Review: ‘The Final Year’

dfn-final-year-poster-300Alongside Greg Barker’s documentary The Final Year and President Obama’s recent appearance on the inaugural David Letterman show on Netflix, the administration — out of office for 12 long months now — is seeing quite the nostalgic resurgence. And without going into political rhetoric (after all this is a movie review) The Final Year is probably something that won’t win over any new admirers for President Obama or change his supporters’ embedded feelings of the accomplishments of his eight-year run. Pointedly congratulatory and clearly designed to root for the Democratic process and goodwill of his various political allies, The Final Year isn’t a very good film simply because it takes no risks or asks much of its audience.

Giving cursory service to the President himself, often glimpsed as he makes speeches or engages in backstage handshakes, Barker’s documentary instead focuses more on Secretary of State John Kerry, United Nations ambassador Samantha Powers and political strategist Ben Rhodes as the principle drivers of foreign policy within the White House.

Access to these three people is striking, and Barker utilizes a variety of cross-cutting between their worldly travels combined with more intimate moments with family, aides and behind-the-scenes murmuring of their thought process. However, The Final Year covers this mileage without ever really finding interesting threads. We see bits of an immigration graduation ceremony that Powers speaks at and becomes visibly emotional. We see Rhodes in complicated conversations with fellow aides, trying to assuage the correct way to get his ideas across. We’re given access to John Kerry as he attempts to pull all the pieces of his strategy together. It all looks interesting, but it’s delivered in such a dry, matter-of-fact manner that it feels like a college political science discourse.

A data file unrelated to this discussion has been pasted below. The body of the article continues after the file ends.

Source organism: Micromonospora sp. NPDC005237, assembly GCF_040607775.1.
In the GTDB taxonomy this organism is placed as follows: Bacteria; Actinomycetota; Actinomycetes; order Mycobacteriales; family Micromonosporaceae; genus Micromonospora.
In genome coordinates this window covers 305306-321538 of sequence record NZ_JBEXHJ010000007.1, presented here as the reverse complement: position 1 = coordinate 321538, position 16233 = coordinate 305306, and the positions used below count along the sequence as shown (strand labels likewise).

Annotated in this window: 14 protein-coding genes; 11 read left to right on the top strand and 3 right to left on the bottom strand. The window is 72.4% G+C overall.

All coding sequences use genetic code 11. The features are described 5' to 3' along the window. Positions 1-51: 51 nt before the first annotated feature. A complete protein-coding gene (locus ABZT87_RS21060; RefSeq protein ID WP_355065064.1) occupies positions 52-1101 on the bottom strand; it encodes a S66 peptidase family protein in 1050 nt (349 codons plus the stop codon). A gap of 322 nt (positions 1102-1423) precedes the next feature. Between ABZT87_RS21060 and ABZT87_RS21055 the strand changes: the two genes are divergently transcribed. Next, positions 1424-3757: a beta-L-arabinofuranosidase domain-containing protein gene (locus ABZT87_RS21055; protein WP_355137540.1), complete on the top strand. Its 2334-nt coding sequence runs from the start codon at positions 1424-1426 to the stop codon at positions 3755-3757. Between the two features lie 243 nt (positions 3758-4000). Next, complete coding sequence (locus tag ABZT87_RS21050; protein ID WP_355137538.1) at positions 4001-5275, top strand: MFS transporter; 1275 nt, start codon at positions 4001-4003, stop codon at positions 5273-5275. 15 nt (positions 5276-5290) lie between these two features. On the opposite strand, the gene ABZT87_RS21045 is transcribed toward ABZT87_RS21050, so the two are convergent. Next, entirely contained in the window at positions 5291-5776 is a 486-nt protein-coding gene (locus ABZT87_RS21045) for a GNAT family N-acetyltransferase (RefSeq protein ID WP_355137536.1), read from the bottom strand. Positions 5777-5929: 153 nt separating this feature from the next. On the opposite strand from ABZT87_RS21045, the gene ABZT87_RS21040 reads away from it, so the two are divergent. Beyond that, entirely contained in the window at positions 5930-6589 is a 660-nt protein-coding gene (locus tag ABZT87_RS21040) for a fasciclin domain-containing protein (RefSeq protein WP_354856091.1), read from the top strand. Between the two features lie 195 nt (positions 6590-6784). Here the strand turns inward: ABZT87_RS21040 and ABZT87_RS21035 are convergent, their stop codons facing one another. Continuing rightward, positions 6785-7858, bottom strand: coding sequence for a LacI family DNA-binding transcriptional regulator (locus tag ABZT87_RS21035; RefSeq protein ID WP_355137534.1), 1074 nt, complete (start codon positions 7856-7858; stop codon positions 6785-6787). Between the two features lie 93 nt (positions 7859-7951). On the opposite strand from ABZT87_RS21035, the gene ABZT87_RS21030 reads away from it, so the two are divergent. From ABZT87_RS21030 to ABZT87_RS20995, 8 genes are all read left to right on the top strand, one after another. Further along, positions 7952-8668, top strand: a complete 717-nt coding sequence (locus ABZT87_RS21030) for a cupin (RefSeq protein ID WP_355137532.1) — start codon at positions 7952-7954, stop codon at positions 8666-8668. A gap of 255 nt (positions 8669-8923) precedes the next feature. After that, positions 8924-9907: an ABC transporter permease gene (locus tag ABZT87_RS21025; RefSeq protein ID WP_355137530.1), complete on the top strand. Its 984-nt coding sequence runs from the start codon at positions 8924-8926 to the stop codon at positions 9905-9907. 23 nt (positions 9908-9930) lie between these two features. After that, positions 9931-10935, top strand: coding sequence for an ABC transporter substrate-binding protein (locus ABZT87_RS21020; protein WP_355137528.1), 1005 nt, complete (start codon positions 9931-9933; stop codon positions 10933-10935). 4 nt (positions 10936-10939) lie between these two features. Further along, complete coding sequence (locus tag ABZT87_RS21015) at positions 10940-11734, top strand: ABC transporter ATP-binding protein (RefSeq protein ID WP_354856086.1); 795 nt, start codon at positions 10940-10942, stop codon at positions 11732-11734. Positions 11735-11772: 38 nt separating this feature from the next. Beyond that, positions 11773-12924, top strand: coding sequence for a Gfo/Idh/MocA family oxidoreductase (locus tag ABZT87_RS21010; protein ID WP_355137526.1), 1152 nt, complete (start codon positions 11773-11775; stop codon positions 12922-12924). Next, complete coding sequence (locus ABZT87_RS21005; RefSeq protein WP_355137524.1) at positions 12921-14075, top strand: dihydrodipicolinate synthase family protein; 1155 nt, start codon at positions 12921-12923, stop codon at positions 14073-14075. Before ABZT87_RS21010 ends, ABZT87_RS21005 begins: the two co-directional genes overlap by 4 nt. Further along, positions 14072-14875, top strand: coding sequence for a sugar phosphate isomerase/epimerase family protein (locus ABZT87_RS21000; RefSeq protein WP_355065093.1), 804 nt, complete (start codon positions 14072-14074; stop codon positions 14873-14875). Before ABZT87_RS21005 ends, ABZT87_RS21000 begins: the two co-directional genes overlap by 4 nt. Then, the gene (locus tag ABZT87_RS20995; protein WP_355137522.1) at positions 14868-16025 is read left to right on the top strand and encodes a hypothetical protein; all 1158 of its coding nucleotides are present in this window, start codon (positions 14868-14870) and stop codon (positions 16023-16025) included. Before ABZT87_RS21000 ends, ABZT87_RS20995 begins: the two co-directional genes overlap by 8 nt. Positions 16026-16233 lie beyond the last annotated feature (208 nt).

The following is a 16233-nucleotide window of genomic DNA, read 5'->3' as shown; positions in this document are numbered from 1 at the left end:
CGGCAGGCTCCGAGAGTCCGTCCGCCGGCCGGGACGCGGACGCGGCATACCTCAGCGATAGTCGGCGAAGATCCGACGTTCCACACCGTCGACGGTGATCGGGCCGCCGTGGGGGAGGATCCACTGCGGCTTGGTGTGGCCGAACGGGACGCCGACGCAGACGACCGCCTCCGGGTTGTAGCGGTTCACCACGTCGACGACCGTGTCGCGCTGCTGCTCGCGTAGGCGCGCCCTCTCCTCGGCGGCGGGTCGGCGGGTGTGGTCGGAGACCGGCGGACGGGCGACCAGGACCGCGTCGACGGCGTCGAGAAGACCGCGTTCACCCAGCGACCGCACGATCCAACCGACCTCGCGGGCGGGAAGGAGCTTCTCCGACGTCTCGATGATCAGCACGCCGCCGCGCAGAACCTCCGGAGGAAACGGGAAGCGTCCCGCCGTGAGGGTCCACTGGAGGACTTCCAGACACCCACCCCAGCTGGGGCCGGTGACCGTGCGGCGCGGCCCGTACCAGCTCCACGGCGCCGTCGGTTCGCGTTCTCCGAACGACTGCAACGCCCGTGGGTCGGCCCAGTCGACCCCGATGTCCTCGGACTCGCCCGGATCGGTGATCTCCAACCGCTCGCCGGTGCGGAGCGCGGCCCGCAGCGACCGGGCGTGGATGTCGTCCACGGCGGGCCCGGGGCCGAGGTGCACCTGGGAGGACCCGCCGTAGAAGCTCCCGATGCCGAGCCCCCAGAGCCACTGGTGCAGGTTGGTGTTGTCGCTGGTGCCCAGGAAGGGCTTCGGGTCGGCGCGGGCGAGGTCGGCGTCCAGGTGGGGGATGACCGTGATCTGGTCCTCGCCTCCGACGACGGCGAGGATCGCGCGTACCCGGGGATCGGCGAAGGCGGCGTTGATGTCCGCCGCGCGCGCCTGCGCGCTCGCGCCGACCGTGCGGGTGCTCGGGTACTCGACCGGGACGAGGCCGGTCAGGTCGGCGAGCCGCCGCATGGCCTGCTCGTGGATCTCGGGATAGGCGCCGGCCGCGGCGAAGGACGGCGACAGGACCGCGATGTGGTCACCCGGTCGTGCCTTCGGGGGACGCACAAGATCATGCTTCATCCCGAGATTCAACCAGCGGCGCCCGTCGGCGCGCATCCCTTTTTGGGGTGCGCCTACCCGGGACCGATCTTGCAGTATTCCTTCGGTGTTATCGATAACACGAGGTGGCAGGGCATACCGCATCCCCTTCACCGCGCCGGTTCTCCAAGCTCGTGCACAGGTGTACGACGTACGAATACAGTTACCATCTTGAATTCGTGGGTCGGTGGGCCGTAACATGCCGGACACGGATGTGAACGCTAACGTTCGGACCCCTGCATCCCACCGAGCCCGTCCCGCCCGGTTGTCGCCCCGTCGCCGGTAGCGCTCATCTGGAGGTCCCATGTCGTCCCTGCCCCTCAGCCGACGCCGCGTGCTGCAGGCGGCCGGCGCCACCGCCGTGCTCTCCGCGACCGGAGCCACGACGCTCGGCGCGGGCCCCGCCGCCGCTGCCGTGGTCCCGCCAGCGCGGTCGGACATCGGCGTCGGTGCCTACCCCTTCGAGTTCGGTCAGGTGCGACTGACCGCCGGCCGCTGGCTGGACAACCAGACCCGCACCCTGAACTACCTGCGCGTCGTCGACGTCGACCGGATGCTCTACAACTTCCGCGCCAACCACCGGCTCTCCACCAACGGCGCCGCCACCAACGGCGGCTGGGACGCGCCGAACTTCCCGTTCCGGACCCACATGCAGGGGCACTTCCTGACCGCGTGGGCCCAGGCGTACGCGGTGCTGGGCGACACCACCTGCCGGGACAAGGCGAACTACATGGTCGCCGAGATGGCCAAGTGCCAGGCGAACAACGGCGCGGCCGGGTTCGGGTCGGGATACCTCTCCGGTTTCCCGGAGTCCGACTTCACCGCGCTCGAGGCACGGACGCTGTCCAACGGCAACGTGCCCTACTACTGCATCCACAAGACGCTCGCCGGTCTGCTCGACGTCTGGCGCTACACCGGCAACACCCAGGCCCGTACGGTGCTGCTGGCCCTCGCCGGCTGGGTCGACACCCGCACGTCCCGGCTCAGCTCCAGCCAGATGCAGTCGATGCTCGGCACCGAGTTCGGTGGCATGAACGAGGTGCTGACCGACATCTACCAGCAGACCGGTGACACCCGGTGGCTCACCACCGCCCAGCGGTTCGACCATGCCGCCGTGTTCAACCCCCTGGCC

The film does pick up some steam towards the end when their realization of a continued Democratic presence in the White House is shattered, leaving Rhodes literally stammering, exhausted for words on election night. Dour faces slowly infect the film and the presence of Donald Trump becomes a literal shadow in their not-so-distant future.

But, The Final Year isn’t about that transition of power, quickly swinging back to Kerry, Rhodes and Powers as they attempt to leave their jobs in better places than they found them. It’s admirable, but I can’t help but imagine the type of film The Final Year might have been if it examined the onslaught of Republican momentum against these very blue-blood political figures. Alas, it’s not that film. It’s also not a very memorable foray into behind-the-scenes political life, either.

The Final Year opens in the Dallas-Fort Worth area on Friday, January 19 at the Landmark Magnolia theater.

 

 

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